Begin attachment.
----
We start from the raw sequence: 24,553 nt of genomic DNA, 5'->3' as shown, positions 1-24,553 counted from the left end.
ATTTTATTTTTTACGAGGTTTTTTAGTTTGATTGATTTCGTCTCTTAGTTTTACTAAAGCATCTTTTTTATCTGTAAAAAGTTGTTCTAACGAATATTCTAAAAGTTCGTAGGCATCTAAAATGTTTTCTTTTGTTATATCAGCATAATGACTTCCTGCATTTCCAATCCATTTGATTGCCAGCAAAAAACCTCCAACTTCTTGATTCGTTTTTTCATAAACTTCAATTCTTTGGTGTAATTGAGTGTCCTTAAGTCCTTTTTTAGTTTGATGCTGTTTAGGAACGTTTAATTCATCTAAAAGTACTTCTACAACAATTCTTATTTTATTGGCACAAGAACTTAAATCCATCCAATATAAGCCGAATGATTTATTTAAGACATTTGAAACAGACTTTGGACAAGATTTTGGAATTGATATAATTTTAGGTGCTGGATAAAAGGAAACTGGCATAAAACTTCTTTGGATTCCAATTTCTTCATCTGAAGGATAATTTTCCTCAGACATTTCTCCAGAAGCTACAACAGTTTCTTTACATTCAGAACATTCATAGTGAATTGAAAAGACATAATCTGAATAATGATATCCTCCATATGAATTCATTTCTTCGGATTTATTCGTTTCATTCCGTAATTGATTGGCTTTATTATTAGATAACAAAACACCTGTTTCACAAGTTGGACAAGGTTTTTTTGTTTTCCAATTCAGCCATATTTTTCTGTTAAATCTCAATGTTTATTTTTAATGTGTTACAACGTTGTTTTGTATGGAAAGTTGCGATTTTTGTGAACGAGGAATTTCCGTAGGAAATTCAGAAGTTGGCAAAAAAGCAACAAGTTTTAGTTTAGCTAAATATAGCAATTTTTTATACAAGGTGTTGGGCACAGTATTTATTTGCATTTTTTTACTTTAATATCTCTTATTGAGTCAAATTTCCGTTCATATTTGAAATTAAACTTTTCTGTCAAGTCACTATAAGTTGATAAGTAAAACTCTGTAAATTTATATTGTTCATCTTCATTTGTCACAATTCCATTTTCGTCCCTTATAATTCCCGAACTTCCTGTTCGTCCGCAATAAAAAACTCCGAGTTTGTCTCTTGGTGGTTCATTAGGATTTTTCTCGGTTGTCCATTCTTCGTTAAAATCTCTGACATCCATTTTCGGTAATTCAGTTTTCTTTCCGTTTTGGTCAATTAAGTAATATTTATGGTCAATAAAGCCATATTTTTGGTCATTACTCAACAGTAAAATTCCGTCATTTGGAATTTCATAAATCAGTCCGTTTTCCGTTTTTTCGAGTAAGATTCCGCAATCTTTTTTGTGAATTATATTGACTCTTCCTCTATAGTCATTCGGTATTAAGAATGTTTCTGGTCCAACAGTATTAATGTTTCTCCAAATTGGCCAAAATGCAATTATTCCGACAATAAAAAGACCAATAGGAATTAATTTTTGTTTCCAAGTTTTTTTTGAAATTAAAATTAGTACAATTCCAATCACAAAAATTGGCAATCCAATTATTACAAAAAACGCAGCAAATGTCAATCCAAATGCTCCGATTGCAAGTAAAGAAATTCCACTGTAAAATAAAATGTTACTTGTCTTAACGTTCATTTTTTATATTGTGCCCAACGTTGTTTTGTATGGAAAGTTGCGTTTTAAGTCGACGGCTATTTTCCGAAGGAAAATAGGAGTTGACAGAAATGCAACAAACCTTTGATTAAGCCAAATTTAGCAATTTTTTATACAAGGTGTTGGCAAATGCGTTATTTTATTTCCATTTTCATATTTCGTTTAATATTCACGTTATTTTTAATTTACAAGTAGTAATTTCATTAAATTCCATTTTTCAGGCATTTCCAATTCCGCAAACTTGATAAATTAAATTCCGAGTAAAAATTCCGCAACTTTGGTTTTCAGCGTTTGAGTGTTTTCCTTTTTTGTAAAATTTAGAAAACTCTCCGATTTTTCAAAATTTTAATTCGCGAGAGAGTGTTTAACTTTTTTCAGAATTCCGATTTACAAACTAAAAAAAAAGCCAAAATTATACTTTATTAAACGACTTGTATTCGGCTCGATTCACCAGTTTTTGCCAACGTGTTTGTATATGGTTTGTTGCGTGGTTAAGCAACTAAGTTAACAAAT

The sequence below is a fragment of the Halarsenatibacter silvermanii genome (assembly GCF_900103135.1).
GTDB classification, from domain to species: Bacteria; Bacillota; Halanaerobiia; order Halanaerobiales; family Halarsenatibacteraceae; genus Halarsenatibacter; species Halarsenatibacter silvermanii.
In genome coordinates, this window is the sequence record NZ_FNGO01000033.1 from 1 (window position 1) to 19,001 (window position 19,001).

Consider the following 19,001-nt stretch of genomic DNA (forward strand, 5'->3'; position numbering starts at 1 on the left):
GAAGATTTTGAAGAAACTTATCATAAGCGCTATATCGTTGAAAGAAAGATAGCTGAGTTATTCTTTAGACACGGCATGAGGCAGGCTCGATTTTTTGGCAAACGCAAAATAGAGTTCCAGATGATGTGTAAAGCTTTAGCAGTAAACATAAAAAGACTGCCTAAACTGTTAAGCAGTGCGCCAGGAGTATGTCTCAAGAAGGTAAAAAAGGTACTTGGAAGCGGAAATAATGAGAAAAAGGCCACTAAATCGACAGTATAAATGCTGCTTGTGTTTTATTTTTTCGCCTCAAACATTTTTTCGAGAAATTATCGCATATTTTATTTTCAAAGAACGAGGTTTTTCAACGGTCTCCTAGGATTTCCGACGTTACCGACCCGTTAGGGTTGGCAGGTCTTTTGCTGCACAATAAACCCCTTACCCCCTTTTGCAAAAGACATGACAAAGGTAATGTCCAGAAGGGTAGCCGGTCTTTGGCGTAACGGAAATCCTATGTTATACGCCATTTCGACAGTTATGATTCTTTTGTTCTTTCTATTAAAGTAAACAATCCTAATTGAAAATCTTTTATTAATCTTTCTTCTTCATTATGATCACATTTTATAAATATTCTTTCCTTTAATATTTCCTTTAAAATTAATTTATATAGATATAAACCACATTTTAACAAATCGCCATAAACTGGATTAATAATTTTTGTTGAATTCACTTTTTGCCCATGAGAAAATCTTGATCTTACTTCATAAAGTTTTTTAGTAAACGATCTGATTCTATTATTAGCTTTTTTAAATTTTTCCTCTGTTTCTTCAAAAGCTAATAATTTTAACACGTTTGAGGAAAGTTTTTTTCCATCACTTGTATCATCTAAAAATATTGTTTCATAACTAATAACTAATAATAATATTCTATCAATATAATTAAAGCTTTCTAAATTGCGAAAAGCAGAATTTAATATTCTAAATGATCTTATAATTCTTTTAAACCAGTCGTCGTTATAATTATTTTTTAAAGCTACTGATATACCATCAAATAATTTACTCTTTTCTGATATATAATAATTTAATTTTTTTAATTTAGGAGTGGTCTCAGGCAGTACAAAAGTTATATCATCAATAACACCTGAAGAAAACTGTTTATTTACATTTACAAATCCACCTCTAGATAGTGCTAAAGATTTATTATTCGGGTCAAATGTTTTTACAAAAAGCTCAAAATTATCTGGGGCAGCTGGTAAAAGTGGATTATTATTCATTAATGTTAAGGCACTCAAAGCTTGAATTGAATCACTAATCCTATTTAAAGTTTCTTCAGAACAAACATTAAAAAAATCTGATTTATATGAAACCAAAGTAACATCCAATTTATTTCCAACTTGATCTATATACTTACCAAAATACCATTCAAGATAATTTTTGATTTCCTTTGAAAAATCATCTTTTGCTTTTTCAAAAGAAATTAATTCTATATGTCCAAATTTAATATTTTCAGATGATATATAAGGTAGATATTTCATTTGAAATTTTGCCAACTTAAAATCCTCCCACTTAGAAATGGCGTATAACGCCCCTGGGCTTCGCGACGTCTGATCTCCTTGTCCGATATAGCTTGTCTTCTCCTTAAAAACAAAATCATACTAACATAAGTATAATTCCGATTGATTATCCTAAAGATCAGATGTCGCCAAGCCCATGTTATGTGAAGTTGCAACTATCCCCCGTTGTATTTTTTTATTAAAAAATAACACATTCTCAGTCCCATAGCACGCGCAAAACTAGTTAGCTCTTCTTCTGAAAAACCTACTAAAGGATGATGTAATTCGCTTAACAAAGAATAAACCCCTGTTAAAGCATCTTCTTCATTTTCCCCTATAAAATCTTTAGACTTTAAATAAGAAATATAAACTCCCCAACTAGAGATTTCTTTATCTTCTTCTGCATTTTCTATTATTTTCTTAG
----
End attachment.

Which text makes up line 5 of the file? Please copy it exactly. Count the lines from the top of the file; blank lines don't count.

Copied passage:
In genome coordinates, this window is the sequence record NZ_FNGO01000033.1 from 1 (window position 1) to 19,001 (window position 19,001).